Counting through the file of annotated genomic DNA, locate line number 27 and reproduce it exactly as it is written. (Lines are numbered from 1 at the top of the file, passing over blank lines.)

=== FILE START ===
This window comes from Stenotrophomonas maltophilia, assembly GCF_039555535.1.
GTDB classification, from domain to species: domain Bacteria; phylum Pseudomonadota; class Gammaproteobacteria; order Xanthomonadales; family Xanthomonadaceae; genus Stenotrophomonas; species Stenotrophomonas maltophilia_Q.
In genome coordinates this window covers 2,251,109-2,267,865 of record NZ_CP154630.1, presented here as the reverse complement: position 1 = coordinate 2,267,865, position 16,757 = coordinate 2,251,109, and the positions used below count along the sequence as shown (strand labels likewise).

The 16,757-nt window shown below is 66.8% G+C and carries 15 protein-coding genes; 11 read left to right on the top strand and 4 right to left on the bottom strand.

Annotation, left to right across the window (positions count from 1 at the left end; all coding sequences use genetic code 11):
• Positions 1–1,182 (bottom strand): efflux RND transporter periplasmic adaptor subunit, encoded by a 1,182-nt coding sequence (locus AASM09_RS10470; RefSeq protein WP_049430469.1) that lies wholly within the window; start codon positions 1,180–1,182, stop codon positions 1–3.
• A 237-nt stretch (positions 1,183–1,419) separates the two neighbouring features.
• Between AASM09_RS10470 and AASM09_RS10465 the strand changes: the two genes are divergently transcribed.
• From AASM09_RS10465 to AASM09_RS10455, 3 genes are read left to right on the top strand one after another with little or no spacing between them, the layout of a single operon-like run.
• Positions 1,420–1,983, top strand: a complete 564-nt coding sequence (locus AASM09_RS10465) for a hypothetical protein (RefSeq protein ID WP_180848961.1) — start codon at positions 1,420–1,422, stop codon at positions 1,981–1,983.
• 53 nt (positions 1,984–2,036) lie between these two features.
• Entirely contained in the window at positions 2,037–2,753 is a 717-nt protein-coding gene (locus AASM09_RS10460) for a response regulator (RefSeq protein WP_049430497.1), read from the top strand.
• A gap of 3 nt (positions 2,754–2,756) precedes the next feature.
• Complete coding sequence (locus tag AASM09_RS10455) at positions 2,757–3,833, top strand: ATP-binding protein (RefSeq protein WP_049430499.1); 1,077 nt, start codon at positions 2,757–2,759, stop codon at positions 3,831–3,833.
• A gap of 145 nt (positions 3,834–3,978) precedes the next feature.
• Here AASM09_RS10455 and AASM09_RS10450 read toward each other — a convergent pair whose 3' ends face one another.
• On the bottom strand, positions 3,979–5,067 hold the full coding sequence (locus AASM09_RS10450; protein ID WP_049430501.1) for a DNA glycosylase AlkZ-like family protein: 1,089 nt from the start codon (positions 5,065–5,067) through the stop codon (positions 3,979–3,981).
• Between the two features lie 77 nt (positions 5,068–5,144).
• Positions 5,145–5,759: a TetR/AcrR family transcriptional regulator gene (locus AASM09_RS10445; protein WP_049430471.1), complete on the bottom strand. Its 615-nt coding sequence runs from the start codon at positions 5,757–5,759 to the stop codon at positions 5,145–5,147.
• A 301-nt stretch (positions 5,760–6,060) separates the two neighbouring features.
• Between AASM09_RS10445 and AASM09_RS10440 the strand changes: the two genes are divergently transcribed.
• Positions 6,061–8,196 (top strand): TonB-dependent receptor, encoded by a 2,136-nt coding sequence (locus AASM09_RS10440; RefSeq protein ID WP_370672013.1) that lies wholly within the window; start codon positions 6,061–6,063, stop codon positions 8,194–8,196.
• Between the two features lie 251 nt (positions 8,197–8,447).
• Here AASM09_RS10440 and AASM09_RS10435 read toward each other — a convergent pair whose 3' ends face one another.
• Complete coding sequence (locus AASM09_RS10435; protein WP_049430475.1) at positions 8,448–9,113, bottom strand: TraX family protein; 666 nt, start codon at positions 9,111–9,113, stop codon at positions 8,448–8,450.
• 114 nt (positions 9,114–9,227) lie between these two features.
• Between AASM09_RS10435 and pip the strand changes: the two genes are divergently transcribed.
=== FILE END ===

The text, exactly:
• Between AASM09_RS10435 and pip the strand changes: the two genes are divergently transcribed.